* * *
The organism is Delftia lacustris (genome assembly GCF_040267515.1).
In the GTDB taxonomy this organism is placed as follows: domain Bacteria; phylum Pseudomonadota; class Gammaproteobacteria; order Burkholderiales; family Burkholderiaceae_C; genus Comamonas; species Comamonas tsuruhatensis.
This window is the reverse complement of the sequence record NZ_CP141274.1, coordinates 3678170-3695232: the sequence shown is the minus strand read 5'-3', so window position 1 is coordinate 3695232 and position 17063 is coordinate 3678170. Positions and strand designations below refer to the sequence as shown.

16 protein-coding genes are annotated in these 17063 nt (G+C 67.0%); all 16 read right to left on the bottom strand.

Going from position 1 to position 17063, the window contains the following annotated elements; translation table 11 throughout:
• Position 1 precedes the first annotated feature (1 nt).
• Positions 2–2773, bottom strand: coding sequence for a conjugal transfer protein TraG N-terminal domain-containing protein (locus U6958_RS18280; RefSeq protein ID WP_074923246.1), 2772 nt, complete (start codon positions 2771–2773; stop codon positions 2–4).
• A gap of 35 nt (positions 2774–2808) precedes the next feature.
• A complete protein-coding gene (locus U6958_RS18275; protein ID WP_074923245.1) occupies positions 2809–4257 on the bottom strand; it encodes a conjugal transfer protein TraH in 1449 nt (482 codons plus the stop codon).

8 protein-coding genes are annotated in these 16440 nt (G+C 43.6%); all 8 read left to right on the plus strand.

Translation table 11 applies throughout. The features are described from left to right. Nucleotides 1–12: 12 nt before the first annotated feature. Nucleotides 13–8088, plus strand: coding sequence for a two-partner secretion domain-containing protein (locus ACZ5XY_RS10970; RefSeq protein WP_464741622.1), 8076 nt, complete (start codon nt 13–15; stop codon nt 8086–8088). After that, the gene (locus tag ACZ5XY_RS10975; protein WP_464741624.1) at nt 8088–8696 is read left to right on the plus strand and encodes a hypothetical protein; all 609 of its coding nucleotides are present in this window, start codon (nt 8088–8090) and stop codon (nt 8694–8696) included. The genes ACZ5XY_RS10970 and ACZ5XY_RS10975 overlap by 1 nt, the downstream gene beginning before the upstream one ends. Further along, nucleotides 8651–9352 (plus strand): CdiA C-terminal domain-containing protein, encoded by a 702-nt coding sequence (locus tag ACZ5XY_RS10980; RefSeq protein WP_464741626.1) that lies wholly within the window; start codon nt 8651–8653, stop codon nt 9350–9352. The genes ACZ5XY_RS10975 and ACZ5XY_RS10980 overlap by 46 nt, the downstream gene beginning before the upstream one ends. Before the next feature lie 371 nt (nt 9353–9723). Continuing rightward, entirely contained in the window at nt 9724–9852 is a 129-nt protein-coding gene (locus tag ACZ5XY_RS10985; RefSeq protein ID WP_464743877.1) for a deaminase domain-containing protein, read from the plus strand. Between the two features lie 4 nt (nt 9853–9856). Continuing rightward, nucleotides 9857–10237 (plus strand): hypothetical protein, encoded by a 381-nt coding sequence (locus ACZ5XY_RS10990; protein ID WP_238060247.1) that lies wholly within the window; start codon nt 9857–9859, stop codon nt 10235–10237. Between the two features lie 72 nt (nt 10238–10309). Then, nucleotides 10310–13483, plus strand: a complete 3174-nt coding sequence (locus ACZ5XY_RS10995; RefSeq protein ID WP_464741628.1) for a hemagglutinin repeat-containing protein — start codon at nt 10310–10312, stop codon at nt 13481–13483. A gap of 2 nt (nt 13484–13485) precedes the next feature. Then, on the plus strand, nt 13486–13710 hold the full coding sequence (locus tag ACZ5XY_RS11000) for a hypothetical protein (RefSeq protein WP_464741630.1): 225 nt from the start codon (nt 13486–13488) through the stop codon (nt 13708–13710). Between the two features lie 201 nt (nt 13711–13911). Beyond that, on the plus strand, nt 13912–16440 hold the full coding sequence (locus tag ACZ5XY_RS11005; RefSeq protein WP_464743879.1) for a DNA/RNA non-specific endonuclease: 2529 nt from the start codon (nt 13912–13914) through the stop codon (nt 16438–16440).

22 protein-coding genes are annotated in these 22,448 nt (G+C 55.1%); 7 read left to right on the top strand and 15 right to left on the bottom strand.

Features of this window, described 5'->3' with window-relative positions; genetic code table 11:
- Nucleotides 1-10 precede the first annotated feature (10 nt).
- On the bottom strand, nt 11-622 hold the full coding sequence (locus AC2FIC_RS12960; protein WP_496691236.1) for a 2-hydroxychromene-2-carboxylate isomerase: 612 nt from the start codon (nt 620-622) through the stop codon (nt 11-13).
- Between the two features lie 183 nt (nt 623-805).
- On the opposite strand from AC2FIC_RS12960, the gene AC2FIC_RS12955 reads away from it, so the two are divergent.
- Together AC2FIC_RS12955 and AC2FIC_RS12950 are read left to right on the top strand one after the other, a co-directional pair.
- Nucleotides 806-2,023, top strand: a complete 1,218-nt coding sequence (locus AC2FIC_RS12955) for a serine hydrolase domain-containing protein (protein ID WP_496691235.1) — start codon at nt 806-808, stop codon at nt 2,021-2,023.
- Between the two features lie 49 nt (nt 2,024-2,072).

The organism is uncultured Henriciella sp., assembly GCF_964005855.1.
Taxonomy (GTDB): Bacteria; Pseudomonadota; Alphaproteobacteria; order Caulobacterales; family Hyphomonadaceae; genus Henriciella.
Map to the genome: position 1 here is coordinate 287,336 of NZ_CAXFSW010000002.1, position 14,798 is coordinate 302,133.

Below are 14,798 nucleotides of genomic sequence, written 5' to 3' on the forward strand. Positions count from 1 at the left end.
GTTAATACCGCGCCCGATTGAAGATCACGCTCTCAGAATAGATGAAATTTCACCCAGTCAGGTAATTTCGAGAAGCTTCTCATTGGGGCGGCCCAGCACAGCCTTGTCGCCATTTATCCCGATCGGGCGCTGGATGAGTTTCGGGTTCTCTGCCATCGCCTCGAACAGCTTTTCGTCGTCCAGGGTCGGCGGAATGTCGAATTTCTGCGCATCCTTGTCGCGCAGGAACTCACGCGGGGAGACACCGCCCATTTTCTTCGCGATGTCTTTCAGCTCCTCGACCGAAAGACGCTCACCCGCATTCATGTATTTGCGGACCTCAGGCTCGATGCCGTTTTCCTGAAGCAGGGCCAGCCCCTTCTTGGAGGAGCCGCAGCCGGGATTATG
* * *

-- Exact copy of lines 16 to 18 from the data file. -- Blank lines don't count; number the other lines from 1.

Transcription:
- Between the two features lie 183 nt (nt 623-805).
- On the opposite strand from AC2FIC_RS12960, the gene AC2FIC_RS12955 reads away from it, so the two are divergent.
- Together AC2FIC_RS12955 and AC2FIC_RS12950 are read left to right on the top strand one after the other, a co-directional pair.